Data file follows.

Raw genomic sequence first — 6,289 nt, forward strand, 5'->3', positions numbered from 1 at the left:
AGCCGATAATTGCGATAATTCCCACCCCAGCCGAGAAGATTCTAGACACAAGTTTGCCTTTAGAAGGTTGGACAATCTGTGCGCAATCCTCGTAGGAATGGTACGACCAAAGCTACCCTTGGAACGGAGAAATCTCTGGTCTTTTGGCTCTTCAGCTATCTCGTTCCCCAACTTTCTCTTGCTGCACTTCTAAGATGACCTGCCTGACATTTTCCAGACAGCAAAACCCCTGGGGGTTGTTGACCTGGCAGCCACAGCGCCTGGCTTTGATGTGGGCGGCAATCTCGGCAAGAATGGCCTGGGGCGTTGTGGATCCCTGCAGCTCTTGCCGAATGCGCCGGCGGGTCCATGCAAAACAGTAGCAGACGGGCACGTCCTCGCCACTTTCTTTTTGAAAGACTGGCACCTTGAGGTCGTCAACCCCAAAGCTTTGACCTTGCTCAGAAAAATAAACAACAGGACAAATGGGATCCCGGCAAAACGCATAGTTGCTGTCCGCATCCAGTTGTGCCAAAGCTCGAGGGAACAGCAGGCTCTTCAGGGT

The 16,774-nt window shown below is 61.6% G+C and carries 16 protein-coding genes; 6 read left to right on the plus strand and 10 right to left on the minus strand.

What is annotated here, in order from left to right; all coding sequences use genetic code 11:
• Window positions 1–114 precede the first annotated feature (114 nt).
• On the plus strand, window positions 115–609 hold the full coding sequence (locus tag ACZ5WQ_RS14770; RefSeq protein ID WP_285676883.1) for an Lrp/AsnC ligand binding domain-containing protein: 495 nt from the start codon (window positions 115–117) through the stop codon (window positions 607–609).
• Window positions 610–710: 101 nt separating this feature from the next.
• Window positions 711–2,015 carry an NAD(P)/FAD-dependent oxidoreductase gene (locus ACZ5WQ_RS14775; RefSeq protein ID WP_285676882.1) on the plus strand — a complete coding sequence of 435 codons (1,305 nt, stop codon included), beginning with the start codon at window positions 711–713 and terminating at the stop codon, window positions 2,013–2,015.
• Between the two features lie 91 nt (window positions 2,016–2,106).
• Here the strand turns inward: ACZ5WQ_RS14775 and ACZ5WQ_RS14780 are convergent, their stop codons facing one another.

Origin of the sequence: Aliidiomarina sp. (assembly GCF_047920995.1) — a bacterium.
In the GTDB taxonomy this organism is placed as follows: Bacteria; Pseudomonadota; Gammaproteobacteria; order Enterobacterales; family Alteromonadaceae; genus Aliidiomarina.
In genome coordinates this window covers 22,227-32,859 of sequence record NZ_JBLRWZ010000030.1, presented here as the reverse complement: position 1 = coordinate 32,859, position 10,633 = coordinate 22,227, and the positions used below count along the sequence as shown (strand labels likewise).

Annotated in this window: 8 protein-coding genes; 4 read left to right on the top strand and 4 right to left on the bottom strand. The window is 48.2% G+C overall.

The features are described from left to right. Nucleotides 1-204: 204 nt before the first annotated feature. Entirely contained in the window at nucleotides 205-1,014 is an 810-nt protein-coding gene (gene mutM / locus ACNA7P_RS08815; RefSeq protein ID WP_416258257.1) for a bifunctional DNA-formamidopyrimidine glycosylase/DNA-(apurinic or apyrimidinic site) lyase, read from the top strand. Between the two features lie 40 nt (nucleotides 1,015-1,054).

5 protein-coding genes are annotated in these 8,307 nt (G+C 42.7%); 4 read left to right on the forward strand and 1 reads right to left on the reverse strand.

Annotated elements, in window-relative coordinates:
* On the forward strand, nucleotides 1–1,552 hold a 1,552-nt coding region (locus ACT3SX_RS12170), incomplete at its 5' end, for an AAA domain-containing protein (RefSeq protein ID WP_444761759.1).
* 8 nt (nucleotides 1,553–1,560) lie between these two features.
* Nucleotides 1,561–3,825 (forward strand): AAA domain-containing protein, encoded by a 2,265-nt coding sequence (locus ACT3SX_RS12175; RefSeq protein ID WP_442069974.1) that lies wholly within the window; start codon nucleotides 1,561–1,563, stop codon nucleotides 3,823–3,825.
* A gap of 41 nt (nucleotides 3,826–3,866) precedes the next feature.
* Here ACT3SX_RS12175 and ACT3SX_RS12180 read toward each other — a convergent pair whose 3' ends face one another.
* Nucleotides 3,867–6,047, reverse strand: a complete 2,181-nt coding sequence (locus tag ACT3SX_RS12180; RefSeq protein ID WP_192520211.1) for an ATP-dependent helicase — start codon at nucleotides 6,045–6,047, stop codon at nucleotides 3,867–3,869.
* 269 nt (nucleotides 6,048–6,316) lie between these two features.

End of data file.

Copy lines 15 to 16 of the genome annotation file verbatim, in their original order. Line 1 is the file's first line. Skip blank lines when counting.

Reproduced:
The features are described from left to right. Nucleotides 1-204: 204 nt before the first annotated feature. Entirely contained in the window at nucleotides 205-1,014 is an 810-nt protein-coding gene (gene mutM / locus ACNA7P_RS08815; RefSeq protein ID WP_416258257.1) for a bifunctional DNA-formamidopyrimidine glycosylase/DNA-(apurinic or apyrimidinic site) lyase, read from the top strand. Between the two features lie 40 nt (nucleotides 1,015-1,054).

5 protein-coding genes are annotated in these 8,307 nt (G+C 42.7%); 4 read left to right on the forward strand and 1 reads right to left on the reverse strand.